Bitter cold weather is in the forecast for Massachusetts this weekend and the subject of energy usage came up on "Slater and Marjo In The Morning" on Tuesday.

Friday night's low temperature is forecasted to be around 10 below zero with windy conditions to boot. February is essentially here and although we've had a rather mild winter, this cold snap is not supposed to last more than two days.

Frigid temperatures can really affect Massachusetts residents with shaky heating systems, drafty windows, and the homeless.

A local heating company had posted the following to their Facebook page reminding folks of the dangers that can arise when temperature get that cold.

Winter weather is here and will be very frigid - prepare yourself and your home-
Keep your house heated to a minimum of 65 degrees.

The temperature inside the walls where the pipes are located is substantially colder than the walls themselves. A temperature lower than 65 degrees might not keep the inside walls from freezing.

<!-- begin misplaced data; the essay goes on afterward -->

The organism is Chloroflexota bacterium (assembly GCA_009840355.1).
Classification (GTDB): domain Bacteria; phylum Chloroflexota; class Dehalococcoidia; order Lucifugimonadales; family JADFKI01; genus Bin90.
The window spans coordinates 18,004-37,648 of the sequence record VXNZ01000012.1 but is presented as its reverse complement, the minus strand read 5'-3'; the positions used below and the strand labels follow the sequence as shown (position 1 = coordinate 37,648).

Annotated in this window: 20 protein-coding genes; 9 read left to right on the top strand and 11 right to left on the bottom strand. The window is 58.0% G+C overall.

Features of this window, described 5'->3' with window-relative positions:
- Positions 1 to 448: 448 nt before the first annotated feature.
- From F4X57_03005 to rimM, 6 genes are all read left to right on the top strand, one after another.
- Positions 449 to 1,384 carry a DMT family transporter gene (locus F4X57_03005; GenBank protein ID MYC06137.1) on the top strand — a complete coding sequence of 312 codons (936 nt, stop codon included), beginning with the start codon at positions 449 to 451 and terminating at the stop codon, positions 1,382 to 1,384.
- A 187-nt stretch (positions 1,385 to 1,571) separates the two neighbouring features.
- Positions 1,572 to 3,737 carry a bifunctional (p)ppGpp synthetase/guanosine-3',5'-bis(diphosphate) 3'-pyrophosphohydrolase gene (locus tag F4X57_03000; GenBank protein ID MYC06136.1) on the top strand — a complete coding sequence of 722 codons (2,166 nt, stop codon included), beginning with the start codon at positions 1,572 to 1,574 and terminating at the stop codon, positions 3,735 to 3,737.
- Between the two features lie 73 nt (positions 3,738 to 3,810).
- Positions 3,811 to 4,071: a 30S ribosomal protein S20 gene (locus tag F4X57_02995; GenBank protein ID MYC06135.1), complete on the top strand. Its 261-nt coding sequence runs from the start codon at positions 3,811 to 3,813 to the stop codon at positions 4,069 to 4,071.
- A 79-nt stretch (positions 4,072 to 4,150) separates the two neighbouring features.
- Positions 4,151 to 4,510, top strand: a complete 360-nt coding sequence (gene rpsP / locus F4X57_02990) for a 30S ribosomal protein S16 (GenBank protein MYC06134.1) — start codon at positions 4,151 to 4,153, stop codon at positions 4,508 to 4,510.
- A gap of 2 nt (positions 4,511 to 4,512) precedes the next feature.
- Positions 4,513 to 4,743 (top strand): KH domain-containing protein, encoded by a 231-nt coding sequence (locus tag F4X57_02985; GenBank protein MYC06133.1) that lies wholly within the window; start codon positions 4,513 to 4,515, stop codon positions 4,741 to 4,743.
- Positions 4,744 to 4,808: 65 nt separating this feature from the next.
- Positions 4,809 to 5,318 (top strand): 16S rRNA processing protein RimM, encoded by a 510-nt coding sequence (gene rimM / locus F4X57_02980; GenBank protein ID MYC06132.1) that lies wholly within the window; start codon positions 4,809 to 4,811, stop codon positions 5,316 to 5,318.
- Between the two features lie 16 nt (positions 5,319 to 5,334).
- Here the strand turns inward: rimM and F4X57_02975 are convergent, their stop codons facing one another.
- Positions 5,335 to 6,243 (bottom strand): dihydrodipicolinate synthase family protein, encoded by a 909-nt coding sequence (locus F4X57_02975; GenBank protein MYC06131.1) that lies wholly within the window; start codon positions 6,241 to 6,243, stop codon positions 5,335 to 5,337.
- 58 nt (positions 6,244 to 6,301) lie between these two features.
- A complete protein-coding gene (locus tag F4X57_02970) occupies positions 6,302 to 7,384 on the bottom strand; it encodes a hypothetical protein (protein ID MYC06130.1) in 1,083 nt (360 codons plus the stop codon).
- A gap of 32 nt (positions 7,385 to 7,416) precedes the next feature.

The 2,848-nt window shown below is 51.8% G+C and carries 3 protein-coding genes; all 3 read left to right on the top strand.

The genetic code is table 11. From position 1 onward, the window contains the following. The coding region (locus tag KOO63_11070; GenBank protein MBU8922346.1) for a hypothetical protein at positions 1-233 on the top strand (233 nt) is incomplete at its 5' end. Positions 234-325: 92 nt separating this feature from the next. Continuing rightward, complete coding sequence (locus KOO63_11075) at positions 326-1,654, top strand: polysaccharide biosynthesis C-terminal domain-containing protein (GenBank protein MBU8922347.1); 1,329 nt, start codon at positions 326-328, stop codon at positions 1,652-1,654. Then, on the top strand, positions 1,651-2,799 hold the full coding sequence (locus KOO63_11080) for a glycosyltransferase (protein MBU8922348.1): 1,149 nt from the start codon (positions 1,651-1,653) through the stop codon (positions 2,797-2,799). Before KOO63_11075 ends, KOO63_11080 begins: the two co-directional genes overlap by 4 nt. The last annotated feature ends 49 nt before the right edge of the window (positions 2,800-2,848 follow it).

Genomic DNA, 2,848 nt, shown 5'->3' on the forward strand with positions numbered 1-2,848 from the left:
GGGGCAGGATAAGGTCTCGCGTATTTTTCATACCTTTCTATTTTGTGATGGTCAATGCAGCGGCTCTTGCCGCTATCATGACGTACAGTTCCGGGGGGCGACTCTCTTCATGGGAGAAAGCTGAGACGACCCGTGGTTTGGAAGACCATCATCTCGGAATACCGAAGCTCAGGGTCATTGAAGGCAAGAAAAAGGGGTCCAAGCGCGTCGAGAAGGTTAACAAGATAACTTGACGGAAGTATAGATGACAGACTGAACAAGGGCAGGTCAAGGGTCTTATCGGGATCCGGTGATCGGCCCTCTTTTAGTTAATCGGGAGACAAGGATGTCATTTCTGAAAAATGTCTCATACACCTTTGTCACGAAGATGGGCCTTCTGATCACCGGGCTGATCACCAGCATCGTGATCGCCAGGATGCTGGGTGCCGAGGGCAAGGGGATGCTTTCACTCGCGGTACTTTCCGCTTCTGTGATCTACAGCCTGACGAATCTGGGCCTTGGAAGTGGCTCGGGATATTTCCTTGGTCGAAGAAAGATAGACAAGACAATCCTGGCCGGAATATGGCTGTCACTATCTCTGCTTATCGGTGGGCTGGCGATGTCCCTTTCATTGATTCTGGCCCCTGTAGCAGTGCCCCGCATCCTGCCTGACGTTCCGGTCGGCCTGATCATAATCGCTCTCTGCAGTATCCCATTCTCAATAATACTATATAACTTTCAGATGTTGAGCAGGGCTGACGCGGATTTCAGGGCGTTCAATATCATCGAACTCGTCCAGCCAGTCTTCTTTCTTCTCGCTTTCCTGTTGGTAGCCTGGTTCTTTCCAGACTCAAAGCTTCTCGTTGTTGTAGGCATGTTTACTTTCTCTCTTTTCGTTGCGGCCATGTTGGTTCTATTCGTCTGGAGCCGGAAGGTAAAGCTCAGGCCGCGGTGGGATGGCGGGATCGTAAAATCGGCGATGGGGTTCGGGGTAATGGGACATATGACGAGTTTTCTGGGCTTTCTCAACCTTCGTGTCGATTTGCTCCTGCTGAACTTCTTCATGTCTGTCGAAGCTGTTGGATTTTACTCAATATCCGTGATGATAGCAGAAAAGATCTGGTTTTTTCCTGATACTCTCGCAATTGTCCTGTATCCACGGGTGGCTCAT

Check the location for the main water shutoff in your home. And refresh your memory on—or learn—how it works, in case you have to use it.
Open hot and cold faucets enough to let them drip slowly. In severely frigid temperatures, keeping water moving within the pipes will help prevent freezing.
Check that fireplaces, wood stoves and electric heaters are working properly. Make sure there are no combustible items near the heat sources and watch them closely, especially the first time in the season you use them.

Keep your fireplace flue closed when you’re not using it.

What Do Massachusetts Residents Use Most Often For Home Heating Fuel?

Well, if you're anything like me, you probably think if "you do it or have it, so does everybody else". Obviously that is not the case, but check out the following.

Natural Gas: 55%

Oil: 25%

Electricity: 15%

Other 5%

In 2021, more than half of Massachusetts households used natural gas for home heating, about one in four relied on fuel oil, and more than one in six households used electricity.

LOOK: The most extreme temperatures in the history of every state

Stacker consulted 2021 data from the NOAA's State Climate Extremes Committee (SCEC) to illustrate the hottest and coldest temperatures ever recorded in each state. Each slide also reveals the all-time highest 24-hour precipitation record and all-time highest 24-hour snowfall.

Keep reading to find out individual state records in alphabetical order.

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